Swift JSON Redux Part 2

Episode #131 | 10 minutes | published on August 7, 2014 | Uses swift-1.0, ios-8.0-beta-4
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In this episode we wrap up our JSON parsing exploration in Swift by extending the decoding to work with arrays. Doing so cleans up the extraction code significantly.

Note On Beta Software

As Xcode 6 is still under NDA I'm writing Swift in Vim. Swift's syntax may change in future releases, so I'll keep the associated code up to date.

This episode was recorded with iOS 8 SDK Beta 4. Beta 5 introduced some breaking changes, so check out the source from Github for a working example.

Beta 5 changes:

  • Swift now has a built-in null-coalescing operator (??), but unfortunately the precedence is higher than the >>= operator I was overloading. Since that operator is meant for bit-shifting, I have moved to using >>> instead so I can control the precedence.
  • You can no longer check for nil with simply if obj { .. }, instead, like if obj != nil { .. }

Episode Links

  • Episode Source Code
  • Swiftz - A more full featured library including many more features beyond JSON parsing. The JSON series was heavily inspired by Swiftz's JSON parsing.

Adding Support to Decode Arrays

class JSArray<A, B : JSONDecode where B.J == A> : JSONDecode {
  typealias J = [A]
  class func fromJSON(j: JSValue) -> [A]? {
    switch j {
      case let .JSArray(array):
        let mapped = array.map { B.fromJSON($0) }
        let results = compact(mapped)
        if results.count == mapped.count {
          return results
        } else {
          return nil
        }

      default: return nil
    }
  }
}

Note the use of the generic type parameters. You can think of this like A as the type we are encoding to and B being a JSONDecode object that outputs A.

We also bail return nil if any of the elements can't be parsed.

This code makes use of the compact function, which is defined like this:

func compact<T>(collection: [T?]) -> [T] {
  return filter(collection) {
    if $0 != nil {
      return true
    } else {
      return false
    }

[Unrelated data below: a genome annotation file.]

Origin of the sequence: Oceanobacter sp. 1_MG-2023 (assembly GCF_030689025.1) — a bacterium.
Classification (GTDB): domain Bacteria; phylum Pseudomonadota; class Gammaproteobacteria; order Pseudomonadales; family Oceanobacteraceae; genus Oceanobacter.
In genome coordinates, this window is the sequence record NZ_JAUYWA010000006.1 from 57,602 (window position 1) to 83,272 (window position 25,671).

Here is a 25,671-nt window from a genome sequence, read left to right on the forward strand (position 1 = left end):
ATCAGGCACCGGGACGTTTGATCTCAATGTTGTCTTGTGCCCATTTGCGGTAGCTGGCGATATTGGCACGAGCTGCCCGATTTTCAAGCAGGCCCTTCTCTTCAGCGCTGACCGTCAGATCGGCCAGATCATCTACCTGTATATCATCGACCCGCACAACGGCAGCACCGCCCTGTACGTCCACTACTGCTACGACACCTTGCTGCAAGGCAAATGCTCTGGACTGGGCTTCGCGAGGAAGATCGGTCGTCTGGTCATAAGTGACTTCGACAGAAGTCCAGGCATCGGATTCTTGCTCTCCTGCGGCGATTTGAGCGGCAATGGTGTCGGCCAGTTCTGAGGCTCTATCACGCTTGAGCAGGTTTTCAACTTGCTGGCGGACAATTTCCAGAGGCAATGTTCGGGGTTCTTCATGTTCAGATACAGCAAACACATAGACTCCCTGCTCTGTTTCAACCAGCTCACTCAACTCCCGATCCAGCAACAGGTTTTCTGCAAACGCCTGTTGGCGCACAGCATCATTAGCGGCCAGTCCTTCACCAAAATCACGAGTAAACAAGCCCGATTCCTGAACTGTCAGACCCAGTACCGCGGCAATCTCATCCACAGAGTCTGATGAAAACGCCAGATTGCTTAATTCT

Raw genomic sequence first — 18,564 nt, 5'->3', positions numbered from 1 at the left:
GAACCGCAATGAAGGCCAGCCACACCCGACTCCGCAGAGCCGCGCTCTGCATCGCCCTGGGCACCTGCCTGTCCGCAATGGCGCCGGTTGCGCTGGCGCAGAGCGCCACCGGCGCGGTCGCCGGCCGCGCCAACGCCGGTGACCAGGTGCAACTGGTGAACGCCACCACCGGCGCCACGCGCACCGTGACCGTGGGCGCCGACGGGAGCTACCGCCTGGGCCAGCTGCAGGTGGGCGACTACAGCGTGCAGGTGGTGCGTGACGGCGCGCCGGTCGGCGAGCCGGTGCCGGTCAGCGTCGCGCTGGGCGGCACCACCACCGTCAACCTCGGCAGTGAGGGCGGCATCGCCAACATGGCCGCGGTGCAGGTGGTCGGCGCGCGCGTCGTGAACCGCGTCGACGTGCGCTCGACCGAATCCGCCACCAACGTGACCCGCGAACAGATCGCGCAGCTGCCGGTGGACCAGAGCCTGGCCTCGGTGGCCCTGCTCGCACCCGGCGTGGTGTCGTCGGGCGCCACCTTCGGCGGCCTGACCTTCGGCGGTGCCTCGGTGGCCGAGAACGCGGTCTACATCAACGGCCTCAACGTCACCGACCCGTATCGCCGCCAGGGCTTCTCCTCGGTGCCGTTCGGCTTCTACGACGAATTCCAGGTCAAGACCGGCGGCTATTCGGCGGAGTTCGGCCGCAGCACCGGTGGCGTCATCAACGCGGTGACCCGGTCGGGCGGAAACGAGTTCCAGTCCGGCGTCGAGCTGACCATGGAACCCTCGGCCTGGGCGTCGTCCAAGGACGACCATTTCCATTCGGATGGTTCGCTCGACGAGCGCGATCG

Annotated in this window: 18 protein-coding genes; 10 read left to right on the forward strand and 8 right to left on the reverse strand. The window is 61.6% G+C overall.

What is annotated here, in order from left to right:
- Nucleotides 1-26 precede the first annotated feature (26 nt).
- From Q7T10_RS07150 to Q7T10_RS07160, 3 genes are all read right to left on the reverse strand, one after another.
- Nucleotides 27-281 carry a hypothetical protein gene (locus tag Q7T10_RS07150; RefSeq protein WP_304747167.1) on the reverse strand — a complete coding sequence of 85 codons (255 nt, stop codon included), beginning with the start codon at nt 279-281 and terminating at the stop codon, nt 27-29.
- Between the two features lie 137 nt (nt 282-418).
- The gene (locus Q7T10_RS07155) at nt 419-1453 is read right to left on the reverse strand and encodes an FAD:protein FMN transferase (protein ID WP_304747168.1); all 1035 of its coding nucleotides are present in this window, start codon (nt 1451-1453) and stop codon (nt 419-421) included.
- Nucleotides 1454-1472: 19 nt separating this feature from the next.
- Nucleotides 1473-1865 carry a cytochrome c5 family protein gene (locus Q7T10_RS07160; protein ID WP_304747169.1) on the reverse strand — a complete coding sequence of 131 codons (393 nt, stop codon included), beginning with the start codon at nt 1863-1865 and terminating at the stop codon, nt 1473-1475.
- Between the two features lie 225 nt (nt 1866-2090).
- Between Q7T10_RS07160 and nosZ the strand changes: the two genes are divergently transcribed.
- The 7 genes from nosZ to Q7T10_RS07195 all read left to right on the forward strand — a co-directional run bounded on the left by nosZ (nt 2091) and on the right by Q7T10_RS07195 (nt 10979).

}.map { $0! }
}

This function takes a list of optional values, filters out anything that is nil, then unwraps each value, returning a new array of non-optional values.

Making Episode More Flexible

Right now we have to deal with an episode key in between our array and our dictionary in the JSON response. A simple way to get around this is to allow Episode.fromJSON work with either type of dictionary:

  static func fromJSON(j: JSValue) -> Episode? {
    switch j {
      case let .JSObject(d):

        if let innerEpisode = d["episode"] {
          return fromJSON(innerEpisode)
        }

        let id = d["id"] >>> JSInt.fromJSON ?? 0
        let title = d["title"] >>> JSString.fromJSON ?? "<untitled>"
        let descr = d["description"] >>> JSString.fromJSON ?? ""
        let number = d["episode_number"] >>> JSInt.fromJSON ?? 0
        return Episode(id: id,
            title: title,
            episodeDescription: descr,
            number: number)


      default:
        println("Expected a dictionary")
        return nil
    }
  }

With that in place we can consider our response as an array of episodes without having a random "container" object in our way.

Putting it Together

Now we can clean up our extraction code to simply:

downloader.downloadJson {
  (let data) in

  let json = JSValue.decode(data)
  if let episodes = json >>> JSArray<Episode, Episode>.fromJSON {
    for episode in episodes {
      println("Episode: \(episode.title)")
    }
  }
}
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